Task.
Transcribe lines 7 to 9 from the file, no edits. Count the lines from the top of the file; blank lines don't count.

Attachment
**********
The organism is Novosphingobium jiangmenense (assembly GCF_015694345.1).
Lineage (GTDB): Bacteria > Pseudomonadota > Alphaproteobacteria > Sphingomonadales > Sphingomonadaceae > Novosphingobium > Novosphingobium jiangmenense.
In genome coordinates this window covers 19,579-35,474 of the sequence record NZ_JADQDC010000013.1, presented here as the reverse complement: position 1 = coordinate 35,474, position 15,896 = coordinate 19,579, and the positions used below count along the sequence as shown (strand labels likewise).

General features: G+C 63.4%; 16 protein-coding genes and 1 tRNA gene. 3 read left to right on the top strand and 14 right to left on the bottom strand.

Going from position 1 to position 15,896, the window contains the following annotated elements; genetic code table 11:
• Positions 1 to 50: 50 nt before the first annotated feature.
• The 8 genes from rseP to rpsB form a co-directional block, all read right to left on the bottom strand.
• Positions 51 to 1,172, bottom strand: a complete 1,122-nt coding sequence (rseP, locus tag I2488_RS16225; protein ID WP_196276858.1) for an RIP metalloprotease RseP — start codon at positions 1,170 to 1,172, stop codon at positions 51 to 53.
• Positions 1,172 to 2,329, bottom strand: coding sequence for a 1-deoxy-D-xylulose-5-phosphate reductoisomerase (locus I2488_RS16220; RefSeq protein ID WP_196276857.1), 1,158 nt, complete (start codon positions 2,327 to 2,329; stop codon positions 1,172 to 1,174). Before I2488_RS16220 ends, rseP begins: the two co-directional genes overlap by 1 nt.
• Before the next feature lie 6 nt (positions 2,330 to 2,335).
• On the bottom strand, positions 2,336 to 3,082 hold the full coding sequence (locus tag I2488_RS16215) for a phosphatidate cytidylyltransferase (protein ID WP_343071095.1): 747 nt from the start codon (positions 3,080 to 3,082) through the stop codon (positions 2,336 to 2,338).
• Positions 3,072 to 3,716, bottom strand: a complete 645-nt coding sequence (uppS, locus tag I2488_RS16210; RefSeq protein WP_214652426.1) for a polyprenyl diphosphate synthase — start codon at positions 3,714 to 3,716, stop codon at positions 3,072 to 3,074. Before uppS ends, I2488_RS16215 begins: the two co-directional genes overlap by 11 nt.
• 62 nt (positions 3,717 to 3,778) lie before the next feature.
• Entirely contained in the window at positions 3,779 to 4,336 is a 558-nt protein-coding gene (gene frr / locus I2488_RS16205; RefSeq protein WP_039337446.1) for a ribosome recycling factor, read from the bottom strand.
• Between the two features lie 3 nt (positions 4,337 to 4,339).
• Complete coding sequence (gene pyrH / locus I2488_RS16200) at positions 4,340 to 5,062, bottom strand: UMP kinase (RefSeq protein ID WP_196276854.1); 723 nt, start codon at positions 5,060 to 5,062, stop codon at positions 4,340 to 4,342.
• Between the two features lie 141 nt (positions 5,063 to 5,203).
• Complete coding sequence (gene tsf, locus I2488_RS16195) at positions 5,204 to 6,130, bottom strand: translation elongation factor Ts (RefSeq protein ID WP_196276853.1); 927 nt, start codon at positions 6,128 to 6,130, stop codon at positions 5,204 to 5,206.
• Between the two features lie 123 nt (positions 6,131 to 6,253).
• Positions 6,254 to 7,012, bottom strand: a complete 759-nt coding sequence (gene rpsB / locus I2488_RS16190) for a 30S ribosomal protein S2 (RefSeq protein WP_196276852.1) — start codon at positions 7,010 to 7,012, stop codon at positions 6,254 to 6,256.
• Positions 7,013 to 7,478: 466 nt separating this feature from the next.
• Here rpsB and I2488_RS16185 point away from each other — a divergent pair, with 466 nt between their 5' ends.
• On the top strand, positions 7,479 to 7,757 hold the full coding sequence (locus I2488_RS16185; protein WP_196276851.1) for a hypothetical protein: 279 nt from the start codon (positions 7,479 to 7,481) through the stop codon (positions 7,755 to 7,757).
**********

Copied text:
• The 8 genes from rseP to rpsB form a co-directional block, all read right to left on the bottom strand.
• Positions 51 to 1,172, bottom strand: a complete 1,122-nt coding sequence (rseP, locus tag I2488_RS16225; protein ID WP_196276858.1) for an RIP metalloprotease RseP — start codon at positions 1,170 to 1,172, stop codon at positions 51 to 53.
• Positions 1,172 to 2,329, bottom strand: coding sequence for a 1-deoxy-D-xylulose-5-phosphate reductoisomerase (locus I2488_RS16220; RefSeq protein ID WP_196276857.1), 1,158 nt, complete (start codon positions 2,327 to 2,329; stop codon positions 1,172 to 1,174). Before I2488_RS16220 ends, rseP begins: the two co-directional genes overlap by 1 nt.